An array of challenges exists in the field of food packaging. Two—procurement and alignment with consumer needs—are top of mind. Procuring packaging that is required for food and environmental safety has become more complex due to supply chain disruption. As packaging costs continue to rise, packaging must make a valued connection to consumers. Solutions to both challenges demand more creative problem solving, increased agility, and cultivated expertise.
One of the impacts of stressed supply chains is the extended wait time in procuring packaging. This extended time impacts delivery dates of standard packaging and research and development (R&D) of packaging for new food product launches. For routine packaging procurement, developing a robust and resilient supply chain insulates the food business from volatility due to natural disasters, human strife, and dynamics such as power grid fluctuations. While working with trusted suppliers limits this risk, this is not always possible.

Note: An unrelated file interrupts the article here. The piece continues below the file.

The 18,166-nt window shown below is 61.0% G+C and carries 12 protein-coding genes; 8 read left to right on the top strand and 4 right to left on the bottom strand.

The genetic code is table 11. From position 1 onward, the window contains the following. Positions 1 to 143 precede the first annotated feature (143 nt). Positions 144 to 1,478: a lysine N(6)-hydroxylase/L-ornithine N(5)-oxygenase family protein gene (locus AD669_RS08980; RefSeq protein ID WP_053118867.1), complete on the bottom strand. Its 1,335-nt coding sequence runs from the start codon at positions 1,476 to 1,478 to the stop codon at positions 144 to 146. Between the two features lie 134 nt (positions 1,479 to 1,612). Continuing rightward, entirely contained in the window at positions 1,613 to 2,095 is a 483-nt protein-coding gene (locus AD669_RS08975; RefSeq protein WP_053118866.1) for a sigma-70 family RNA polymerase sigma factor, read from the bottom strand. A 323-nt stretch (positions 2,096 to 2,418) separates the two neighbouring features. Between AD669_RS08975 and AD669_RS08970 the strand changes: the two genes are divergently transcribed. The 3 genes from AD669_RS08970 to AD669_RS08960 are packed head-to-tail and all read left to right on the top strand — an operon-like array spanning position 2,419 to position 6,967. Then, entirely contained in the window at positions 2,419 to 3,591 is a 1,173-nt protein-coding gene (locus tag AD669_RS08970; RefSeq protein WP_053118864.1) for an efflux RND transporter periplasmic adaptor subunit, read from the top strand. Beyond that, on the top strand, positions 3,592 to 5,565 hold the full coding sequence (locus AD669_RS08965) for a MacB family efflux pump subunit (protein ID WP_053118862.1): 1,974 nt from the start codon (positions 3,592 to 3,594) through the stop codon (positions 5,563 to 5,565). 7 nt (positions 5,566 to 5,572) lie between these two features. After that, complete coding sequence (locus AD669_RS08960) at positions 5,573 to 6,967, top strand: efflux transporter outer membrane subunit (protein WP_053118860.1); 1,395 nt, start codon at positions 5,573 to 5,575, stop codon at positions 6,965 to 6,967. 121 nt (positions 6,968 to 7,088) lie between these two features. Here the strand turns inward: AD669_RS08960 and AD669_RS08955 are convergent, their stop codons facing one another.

Due to supply chain disruptions, substitute packaging sources often are needed to procure packaging. These substitutions—in the form of coatings, adhesives, and thicknesses of layers—may occur throughout the supply chain of manufacturers and converters. In the past, qualifying multiple packaging suppliers for a package material allowed for resiliency in sourcing. However, it is imperative to ensure that final packaging converters and their converters have qualified substitutions and that these substitutions do not impact product attributes.
Tracking the chain of custody for all the materials used in the packaging, including additives, inks, and coatings, allows all supply chain risks to be more wholly determined. Another way to manage and assess risk is to perform stress tests within the entire packaging supply chain. This defines nodes in the supply chain that are at risk. For example, the loss of an adhesive source may prevent required lamination processes and result in substitution to meet timelines. Planning for this substitution reduces risk.